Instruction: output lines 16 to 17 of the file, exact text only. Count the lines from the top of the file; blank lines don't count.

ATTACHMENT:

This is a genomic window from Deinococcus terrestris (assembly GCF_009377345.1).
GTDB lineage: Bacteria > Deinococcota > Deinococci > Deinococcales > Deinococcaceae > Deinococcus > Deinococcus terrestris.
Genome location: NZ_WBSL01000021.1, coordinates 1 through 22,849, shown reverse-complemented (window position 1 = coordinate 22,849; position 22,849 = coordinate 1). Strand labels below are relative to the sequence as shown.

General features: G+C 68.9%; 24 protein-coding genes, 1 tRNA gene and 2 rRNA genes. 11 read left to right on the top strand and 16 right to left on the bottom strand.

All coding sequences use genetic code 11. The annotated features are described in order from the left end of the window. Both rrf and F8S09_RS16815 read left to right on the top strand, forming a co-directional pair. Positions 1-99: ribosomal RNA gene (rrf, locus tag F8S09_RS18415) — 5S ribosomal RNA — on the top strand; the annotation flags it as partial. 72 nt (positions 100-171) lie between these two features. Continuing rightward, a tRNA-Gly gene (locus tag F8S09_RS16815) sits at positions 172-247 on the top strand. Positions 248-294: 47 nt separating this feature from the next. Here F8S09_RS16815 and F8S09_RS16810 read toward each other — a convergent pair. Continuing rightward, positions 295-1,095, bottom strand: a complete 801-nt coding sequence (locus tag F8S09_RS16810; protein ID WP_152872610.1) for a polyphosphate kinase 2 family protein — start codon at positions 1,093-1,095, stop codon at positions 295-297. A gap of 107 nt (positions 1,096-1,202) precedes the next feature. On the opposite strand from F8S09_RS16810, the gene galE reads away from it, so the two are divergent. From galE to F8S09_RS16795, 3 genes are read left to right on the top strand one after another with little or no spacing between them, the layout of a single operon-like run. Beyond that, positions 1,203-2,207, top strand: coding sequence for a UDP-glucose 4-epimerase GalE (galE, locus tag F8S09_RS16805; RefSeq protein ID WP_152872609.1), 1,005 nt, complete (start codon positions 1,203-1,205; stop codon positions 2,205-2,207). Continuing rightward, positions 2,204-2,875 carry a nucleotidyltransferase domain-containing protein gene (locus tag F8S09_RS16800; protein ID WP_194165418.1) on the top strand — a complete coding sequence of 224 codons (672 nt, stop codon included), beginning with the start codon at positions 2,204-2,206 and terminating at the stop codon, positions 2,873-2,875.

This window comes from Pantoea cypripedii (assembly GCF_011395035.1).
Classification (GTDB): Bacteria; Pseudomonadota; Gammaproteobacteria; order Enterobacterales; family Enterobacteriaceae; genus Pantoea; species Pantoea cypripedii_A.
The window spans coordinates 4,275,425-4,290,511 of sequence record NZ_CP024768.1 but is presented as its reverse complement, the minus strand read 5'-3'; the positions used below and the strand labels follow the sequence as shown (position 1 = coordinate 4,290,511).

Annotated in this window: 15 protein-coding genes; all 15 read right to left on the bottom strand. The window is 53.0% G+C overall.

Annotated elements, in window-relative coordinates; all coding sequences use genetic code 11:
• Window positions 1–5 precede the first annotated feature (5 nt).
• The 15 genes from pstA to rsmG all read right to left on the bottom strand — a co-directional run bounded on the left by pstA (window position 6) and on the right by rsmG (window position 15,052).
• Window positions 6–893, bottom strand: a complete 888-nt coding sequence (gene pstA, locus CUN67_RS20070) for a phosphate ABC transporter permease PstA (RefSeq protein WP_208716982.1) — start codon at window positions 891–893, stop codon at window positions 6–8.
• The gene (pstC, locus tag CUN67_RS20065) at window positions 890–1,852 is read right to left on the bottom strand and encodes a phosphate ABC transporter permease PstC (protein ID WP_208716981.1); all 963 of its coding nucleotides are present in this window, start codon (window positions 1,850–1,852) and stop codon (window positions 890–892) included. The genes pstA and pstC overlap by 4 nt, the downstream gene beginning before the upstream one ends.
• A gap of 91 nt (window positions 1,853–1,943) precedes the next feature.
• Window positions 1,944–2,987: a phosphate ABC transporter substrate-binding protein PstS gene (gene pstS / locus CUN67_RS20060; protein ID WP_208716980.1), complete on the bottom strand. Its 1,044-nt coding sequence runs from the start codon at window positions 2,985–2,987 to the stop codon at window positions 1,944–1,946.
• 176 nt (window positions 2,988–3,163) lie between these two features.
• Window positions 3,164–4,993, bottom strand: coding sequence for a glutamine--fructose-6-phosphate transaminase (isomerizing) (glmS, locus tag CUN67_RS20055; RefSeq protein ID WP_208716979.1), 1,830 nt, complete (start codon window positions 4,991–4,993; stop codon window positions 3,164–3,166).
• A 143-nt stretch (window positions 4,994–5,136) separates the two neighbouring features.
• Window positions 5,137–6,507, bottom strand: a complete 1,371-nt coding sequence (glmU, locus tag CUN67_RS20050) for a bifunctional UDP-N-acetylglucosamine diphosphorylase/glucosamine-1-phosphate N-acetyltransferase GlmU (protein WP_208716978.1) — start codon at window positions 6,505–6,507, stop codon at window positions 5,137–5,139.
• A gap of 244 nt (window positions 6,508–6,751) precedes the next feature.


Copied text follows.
• Window positions 1,944–2,987: a phosphate ABC transporter substrate-binding protein PstS gene (gene pstS / locus CUN67_RS20060; protein ID WP_208716980.1), complete on the bottom strand. Its 1,044-nt coding sequence runs from the start codon at window positions 2,985–2,987 to the stop codon at window positions 1,944–1,946.
• 176 nt (window positions 2,988–3,163) lie between these two features.